What to Feed a Ghost
Written By: Pat Daneman
Pancakes, set out on the windowsill,
easy to steal. A bowl of sour cream
alongside, dimpled with gnats,
a handful of rotting berries that taste
of attics where steamer trunks sit
in corners and dust traces the shadows
of old women’s fingerprints.
Sneezes with salt, wind beaten
into a shimmering froth like the face
of a lake in angry spring. Dog bites,
cat scratches, greasy bag of three
sharp knocks against a locked door
late at night. Stolen child’s last footsteps,
unwritten symphony’s final chords,
long lines of your hated uncle’s stories,
onion breath dragging between every word,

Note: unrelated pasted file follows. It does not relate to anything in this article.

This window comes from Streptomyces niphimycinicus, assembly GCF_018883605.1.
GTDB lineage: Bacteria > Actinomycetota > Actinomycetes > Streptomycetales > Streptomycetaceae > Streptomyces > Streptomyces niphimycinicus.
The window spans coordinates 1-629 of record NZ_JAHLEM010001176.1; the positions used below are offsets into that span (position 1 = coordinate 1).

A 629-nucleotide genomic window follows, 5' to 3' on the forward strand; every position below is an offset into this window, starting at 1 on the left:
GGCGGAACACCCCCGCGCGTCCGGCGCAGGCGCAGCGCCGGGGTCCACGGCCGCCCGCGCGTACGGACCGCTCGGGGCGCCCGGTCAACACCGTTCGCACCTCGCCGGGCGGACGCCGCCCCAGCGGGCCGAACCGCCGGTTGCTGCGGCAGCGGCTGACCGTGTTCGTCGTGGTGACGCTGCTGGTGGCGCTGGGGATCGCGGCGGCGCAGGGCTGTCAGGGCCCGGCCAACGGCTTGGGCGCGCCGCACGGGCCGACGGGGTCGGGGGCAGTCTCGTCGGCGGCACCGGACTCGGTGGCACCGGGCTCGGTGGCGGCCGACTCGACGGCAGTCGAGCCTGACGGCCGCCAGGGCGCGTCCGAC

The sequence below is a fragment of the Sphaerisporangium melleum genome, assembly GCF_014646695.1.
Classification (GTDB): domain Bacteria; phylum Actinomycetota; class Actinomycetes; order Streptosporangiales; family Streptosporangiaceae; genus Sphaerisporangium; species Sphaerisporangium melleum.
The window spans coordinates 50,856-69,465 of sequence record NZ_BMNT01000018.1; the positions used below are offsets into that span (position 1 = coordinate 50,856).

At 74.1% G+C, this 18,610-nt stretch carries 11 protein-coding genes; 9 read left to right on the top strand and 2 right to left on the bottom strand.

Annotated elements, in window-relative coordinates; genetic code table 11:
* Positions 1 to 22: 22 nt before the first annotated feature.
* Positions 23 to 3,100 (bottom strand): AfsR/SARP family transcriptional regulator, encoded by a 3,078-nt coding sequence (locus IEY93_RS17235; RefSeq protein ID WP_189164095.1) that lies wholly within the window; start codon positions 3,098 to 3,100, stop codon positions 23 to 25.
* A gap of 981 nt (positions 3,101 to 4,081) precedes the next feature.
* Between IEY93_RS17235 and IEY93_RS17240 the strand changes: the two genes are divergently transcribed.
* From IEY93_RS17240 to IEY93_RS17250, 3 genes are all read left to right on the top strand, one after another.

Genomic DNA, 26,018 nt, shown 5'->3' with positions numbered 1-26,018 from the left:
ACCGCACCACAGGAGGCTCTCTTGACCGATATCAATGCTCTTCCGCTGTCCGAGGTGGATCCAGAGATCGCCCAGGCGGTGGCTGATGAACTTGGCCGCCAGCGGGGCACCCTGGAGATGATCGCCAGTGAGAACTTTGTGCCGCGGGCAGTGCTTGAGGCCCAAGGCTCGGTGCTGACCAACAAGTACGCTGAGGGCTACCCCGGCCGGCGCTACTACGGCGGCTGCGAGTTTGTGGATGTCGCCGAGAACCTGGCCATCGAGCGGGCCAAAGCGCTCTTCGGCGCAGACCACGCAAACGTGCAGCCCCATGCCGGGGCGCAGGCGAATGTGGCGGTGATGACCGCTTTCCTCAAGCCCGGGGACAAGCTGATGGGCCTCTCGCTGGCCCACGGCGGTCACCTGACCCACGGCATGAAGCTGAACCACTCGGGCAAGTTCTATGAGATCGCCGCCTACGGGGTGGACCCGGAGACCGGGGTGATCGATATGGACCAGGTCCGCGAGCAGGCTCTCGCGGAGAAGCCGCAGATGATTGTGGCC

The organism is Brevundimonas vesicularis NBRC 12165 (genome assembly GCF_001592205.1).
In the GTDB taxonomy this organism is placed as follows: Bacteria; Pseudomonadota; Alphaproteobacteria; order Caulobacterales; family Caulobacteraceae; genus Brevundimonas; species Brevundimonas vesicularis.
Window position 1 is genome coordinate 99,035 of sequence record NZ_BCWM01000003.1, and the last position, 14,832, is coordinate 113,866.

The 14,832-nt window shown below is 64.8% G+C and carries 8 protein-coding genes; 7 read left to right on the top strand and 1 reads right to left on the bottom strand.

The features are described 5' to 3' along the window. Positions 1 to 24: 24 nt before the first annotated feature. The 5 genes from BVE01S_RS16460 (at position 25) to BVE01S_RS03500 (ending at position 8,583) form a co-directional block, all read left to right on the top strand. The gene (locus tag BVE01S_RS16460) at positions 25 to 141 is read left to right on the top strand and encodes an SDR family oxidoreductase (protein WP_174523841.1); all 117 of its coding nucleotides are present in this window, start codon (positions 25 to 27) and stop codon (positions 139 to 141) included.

as he waits for a letter from across the sea
that never comes. Sand-crusted
banana peels, brook trout jiggered
from rusty hooks, charred pages of Bibles
sifted from a library fire. Pile it on tables
with steam rising like the scent of blood
from a hatchet accident. For thirst,
a sponge that swiped the bathtub rim,
wiped an ashtray. No napkins. No dessert.
Ghosts will eat anything—glad to be hungry again.
About the Author
Pat Daneman is a New Yorker transplanted to Lenexa, KS. Most recently, her poems have appeared in Escape into Life, The Moon City Review, Bellevue Poetry Review, Stone Canoe, and The Comstock Review. Her chapbook, Where the World Begins, was published in 2015 by Finishing Line Press.